Arts & Humanities’ Undergraduate Dissertations: Regenerating Early Researcher Socialization for Diverse Futures (UK Perspectives)
Pp. 149-186 (38)
In this discursive chapter, an argument is established for revisiting how the
undergraduate dissertation in the Arts & Humanities is placed within the whole of a
program in the light of changes to the nature of being an early career researcher.
Directed at academics, graduate teaching assistants and students, it provides the starting
point for a discussion about how to redesign dissertation processes in such a way that
students are enabled to play to their strongest researcher orientations. It does this by
reviewing the situation of the dissertation in the light of the research-teaching nexus,
changes to early career researcher discourses and experiences, and employability. It
establishes as a key concept the importance of researcher orientations (towards: the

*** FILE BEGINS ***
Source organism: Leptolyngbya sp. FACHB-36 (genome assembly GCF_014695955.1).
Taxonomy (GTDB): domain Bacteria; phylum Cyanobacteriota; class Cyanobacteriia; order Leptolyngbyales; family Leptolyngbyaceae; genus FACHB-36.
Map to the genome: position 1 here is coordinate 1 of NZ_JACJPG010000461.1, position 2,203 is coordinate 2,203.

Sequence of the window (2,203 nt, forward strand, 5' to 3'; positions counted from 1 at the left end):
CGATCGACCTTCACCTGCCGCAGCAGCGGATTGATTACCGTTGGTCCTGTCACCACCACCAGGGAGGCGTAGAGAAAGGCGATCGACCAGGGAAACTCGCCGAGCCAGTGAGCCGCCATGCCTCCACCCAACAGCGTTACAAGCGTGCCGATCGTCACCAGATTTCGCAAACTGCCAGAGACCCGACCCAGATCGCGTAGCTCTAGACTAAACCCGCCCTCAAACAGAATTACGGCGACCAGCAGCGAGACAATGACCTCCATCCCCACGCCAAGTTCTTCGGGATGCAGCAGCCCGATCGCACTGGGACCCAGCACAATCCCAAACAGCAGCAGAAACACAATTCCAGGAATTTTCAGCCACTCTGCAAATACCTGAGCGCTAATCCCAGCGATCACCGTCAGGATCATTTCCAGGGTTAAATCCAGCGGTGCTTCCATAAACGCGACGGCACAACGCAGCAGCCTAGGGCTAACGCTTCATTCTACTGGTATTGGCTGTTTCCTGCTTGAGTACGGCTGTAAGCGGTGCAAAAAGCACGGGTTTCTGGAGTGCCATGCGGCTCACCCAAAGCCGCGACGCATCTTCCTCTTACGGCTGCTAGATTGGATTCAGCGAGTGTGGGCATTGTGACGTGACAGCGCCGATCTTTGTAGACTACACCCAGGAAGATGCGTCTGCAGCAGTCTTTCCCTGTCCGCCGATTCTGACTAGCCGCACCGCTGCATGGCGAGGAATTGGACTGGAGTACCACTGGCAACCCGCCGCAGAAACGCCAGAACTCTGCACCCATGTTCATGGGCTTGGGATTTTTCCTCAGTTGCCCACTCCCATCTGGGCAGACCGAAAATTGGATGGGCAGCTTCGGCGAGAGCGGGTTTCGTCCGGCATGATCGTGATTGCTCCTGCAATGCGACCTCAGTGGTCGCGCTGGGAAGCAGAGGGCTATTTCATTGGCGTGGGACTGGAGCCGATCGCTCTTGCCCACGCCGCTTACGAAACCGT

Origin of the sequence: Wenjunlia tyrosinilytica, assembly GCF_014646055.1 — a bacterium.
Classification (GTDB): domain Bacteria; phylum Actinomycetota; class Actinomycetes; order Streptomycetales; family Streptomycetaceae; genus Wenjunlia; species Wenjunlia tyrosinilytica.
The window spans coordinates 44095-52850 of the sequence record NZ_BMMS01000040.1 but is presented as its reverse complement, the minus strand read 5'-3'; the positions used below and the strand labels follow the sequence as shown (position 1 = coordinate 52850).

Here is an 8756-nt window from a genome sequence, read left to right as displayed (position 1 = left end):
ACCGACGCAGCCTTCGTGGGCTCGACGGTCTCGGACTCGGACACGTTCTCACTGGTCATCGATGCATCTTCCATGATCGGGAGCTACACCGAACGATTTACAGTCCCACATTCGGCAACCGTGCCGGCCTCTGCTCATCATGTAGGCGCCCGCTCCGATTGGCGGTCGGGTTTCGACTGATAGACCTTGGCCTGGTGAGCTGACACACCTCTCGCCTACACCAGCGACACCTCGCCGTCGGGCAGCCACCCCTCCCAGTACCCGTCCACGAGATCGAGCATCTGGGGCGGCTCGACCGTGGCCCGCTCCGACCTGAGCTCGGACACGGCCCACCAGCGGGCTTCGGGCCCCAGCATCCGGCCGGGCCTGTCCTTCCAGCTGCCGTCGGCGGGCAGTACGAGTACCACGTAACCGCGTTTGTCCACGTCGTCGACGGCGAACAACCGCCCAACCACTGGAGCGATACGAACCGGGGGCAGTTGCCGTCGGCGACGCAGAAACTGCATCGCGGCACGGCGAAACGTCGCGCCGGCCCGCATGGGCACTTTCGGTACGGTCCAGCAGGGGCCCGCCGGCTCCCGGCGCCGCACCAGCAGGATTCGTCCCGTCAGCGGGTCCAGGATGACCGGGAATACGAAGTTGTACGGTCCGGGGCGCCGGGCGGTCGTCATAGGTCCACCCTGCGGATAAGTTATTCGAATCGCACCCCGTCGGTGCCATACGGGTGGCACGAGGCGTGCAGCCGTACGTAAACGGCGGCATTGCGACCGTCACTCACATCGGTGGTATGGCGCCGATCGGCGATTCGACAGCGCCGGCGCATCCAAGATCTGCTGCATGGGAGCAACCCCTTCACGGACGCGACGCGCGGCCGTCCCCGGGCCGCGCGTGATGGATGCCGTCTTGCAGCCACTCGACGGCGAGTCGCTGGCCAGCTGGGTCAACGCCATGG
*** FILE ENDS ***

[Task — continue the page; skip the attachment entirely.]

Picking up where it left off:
theoretical, civic engagement, problem-solving policy, or anticipatory action and
innovation) in student learning within a research intensive environment, and reviews the
efficacy of the dissertation as an assessment type that materializes research-teaching
linkages. The chapter suggests ways for reconsidering the dissertation within a set of
pathways through the degree which plays to the researcher strengths of undergraduate
Arts & Humanities, assessment, civic engagement, discourse,
employability, orientations, research-teaching linkages, researcher orientations,
pathways, student as producer.
Learning and Teaching Centre, 64 Southpark Avenue, University of Glasgow, UK.